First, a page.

German electric power generation company RWE has connected its 137MWac utility-scale battery energy storage system (BESS) to the California Independent System Operator.

The Fifth Standard project, said to be the company’s largest BESS facility to date, is located around 45 miles (72km) southwest of Fresno, California.

The project includes a 150MWac solar plant, which covers an area of around 1,600 acres, is planned to be completed in August this year.

It features 369,334 photovoltaic (PV) panels that leverage a racking system with solar trackers, to follow the sun’s path to enhance the energy output.

RWE Clean Energy CEO Mark Noyes said: “Projects like Fifth Standard, with its co-located battery storage system, will become increasingly important to help ensure that as renewables form a bigger part of the energy mix, the electricity produced can be used when it is needed most.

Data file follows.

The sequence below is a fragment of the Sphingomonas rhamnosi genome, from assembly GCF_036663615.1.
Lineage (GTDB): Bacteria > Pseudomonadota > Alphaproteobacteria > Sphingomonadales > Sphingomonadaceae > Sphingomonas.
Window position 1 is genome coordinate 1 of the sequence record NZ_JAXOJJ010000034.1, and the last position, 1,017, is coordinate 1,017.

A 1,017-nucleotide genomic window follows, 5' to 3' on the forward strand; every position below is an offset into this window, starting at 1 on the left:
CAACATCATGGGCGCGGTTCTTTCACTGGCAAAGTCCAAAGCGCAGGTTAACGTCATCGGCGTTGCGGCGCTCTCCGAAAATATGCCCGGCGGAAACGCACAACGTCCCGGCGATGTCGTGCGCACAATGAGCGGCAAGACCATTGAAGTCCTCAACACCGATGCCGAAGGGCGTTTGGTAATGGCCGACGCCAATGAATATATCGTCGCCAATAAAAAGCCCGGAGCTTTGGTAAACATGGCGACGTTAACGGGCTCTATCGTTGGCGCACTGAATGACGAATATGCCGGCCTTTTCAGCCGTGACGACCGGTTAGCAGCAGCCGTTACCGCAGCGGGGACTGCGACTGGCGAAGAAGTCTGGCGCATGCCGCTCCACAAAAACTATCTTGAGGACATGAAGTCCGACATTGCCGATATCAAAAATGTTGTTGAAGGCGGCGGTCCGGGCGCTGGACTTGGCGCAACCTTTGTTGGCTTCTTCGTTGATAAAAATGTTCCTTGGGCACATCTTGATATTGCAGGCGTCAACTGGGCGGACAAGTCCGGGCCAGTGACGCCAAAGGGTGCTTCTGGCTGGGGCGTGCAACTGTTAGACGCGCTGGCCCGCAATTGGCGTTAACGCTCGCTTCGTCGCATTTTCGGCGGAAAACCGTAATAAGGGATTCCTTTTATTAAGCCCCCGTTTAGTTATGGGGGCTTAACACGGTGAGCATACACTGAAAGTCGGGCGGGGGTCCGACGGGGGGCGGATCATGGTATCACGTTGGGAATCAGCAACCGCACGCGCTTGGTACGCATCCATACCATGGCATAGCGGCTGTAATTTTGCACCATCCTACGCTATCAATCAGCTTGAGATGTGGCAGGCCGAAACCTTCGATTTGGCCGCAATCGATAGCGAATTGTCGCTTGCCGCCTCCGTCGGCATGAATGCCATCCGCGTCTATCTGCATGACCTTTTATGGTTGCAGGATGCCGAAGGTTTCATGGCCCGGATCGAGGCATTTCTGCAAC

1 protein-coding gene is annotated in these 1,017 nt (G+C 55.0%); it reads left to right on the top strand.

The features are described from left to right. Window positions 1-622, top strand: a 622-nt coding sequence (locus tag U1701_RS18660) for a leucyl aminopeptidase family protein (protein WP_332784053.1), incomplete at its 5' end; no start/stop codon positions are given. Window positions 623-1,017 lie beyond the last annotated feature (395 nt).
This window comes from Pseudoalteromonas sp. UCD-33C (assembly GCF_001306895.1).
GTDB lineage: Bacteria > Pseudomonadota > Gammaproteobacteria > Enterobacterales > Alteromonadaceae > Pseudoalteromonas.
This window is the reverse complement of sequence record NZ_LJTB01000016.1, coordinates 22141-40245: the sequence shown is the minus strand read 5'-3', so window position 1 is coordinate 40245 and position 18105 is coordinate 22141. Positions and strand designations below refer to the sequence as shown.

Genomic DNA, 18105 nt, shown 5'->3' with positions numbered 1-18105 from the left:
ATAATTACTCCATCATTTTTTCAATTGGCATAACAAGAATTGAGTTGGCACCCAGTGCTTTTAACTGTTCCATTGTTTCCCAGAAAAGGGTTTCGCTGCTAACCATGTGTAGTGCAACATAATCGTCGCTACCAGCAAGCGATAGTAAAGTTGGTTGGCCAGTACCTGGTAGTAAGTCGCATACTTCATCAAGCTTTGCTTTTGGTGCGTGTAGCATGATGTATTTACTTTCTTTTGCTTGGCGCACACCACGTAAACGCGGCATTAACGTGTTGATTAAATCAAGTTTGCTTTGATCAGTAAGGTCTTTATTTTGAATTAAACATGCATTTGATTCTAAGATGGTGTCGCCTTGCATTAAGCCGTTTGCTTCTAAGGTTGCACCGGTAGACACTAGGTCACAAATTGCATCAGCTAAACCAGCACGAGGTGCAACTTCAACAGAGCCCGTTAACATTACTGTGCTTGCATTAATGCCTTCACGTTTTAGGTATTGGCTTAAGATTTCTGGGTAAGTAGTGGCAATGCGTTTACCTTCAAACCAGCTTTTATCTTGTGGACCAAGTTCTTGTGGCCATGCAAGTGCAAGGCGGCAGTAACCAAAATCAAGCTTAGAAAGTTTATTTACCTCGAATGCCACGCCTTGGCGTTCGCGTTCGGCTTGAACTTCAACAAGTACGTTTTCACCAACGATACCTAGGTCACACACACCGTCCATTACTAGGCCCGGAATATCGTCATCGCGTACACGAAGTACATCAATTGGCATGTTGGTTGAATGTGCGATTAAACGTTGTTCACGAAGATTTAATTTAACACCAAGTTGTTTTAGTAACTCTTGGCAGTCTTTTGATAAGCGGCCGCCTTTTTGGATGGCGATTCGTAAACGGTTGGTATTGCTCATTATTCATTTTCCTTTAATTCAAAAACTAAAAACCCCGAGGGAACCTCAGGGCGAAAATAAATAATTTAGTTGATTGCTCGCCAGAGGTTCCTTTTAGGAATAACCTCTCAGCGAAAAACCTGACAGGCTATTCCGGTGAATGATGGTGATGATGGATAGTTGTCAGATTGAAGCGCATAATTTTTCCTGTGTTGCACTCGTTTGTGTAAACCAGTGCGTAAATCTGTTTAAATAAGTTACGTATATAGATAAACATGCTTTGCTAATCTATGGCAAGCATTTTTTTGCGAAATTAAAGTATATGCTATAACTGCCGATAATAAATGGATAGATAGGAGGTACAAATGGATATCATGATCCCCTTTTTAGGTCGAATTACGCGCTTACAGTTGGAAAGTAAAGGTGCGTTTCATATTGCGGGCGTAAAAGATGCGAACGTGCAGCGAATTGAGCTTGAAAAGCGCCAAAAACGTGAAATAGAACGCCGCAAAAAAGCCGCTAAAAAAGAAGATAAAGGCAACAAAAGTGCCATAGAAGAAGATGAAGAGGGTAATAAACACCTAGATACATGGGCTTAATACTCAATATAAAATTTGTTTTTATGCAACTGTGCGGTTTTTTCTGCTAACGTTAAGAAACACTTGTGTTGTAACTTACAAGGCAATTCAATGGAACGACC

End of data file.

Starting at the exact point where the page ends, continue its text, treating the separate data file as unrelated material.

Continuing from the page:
“In our case, future growth is backed by project development pipeline comprising more than 24 gigawatts in onshore wind, solar and battery storage, one of the largest in the US.”

Once fully operational, the solar facility will have the capacity to generate adequate green electricity to power more than 26,000 homes.

The excess energy generated will not be sent to the grid, but stored in an on-site lithium-ion battery energy storage facility.

The 548MWh storage system, which can discharge 137MW into the grid over a four-hour period, will allow the plant to release solar energy when electric demand is highest.

The Fifth Standard BESS project is expected to support California’s clean energy goals, including achieving a net zero goal by 2045, said RWE.

Recently, RWE started construction on a large-scale BESS at its power plant locations in Neurath and Hamm, Germany.

It features 690 lithium-ion battery blocks, with a 235MWh storage capacity and can operate at a maximum capacity of 220MW for more than an hour.

With a nearly €140m investment, the BESS facility is anticipated to supply balancing energy to the grid starting in the second half of 2024.

It will take excess power from the electricity grid and feed it back into the system when required, to maintain the required grid frequency.